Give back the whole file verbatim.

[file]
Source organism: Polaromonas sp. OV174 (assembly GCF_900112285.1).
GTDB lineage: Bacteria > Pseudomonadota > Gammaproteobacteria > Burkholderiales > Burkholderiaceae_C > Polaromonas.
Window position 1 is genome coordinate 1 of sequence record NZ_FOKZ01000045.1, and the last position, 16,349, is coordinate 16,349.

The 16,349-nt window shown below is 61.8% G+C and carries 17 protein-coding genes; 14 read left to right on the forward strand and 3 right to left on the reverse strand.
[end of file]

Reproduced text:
Source organism: Polaromonas sp. OV174 (assembly GCF_900112285.1).
GTDB lineage: Bacteria > Pseudomonadota > Gammaproteobacteria > Burkholderiales > Burkholderiaceae_C > Polaromonas.
Window position 1 is genome coordinate 1 of sequence record NZ_FOKZ01000045.1, and the last position, 16,349, is coordinate 16,349.

The 16,349-nt window shown below is 61.8% G+C and carries 17 protein-coding genes; 14 read left to right on the forward strand and 3 right to left on the reverse strand.